FORT INDIANTOWN GAP, Pa. -- A Pennsylvania National Guard Soldier made history in December when she became one of the first two enlisted National Guard female Soldiers and the first female Soldier from the Pennsylvania National Guard to graduate from the Army's vaunted Ranger School.But, Sgt. Danielle Farber said she wouldn't have made it through the grueling 61-day school if it weren't for the training she received at Fort Indiantown Gap beforehand."The number-one factor of me getting through Ranger School was the training we went through here and the support we had," she said. "I wouldn't have known what to expect, I wouldn't have known how to prepare, and I wouldn't have proven to myself that I could get through a miserable situation like that."Farber, 30, graduated from Ranger School at Fort Benning, Ga., on Dec. 13. She and Staff Sgt. Jessica Smiley of the South Carolina National Guard, who graduated in the same class, were the first two enlisted National Guard female Soldiers to graduate from the School.Since the school was opened to females in 2015, 42 women have earned the coveted Ranger tab.Although proud to now wear the tab, Farber did not hold back when asked to describe the school."It sucks," she said. "It's the hardest course I've done by far. I knew physically I was as prepared as I possibly could be going into it, and I knew mentally I could get through it, but I didn't know how the two would combine and what it would be like."Farber said she contemplated quitting more than once."You're cold, you're wet, everything's frozen, and you're tired -- you only had about 20 minutes of sleep -- and then you get up and you have to do everything in the misery," she said. "I was ready to be done because it was all of the things I hate, combined. All your squad-mates and the guys in your platoon, they get you through it. You 100 percent don't get through Ranger School on your own."Farber also credits the training she received as part of the Pennsylvania National Guard's Ranger/Sapper Assessment Program, which helps prepare Soldiers for Ranger and Sapper schools."They prepare you both physically and mentally," she said. "They really challenge you mentally. They put your mental endurance to the test at the assessment program."First Sgt. Troy Conrad, the noncommissioned officer in charge of the RSAP, said the program selects applicants from across the state and trains them for several months before they leave for one of the schools.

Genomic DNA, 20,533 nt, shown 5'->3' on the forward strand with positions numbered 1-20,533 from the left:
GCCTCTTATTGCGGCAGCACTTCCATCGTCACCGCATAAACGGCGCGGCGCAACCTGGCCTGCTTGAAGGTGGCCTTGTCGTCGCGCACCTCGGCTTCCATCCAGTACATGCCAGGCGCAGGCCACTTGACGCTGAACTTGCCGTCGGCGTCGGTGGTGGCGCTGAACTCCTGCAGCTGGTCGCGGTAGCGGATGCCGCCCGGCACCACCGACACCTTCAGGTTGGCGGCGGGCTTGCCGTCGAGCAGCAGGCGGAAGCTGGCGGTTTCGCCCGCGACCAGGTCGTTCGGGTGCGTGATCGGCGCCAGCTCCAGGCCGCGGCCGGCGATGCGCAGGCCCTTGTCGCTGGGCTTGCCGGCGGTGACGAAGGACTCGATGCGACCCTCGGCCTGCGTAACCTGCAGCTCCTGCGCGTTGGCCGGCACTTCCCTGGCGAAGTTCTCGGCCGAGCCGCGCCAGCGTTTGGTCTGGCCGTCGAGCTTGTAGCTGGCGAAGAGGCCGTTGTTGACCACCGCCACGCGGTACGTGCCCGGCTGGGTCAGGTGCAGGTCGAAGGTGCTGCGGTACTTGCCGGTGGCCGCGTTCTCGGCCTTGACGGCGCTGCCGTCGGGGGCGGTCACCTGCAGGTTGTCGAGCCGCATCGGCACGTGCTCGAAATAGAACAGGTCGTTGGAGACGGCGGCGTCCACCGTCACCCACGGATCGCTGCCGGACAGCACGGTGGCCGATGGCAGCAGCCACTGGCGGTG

The soldiers receive a variety of training, from intense physical fitness training to tasks they will see at one of the schools, such as land navigation, a 12-mile ruck march and a water-survival test, Conrad said."We want to make sure our students are in line with meeting all those standards before we send them," he said.One of the main qualities Conrad said he looks for in Soldiers to take part in the assessment program is willingness to train and learn."You can take somebody that's maybe a little bit sub-par physically or doesn't quite have the knowledge base to succeed in that type of environment, and you can build them out," he said. "So that willingness to learn, that willingness to get in the physical condition that they need to be in to attend the school, we're looking for that drive."Conrad said only about 48% of students who start Ranger School end up graduating. Meanwhile, he said, in the three years Pennsylvania's RSAP has been around, about 75% of the students it sends to Ranger School graduate.Farber, who works full-time as a medical instructor at the Gap's 166th Regiment Regional Training Institute, was selected for the RSAP in 2018 and spent nearly a year preparing for Ranger School.She said the main reason she wanted to attend the school was to improve her leadership skills."Also because a lot of people said I couldn't do it, so I wanted to prove them wrong," she said.Her class started with six females and graduated with four. Being one of six women in a class that started with about 400 Soldiers wasn't as weird as she thought it was going to be."I'm kind of used to being the only female when it comes to stuff like this," she said.Farber said she knew that she would be the first female Soldier from the Pennsylvania National Guard to graduate from the school, but she didn't know she would be one of the first two enlisted females from the National Guard to graduate.Although she didn't necessarily seek to be in the spotlight, Farber said she hopes she can serve as an inspiration for other women and young girls."I had a few students from the course I teach reach out to me, and they told me how they showed their daughter pictures of it and told their daughters they can do anything," she said. "That's probably one of the coolest things that have come out of it."Farber is a native of Kennett Square, Pa., and now resides in Hummelstown, Pa. She has a bachelor's degree in leisure and sports studies from Kutztown University.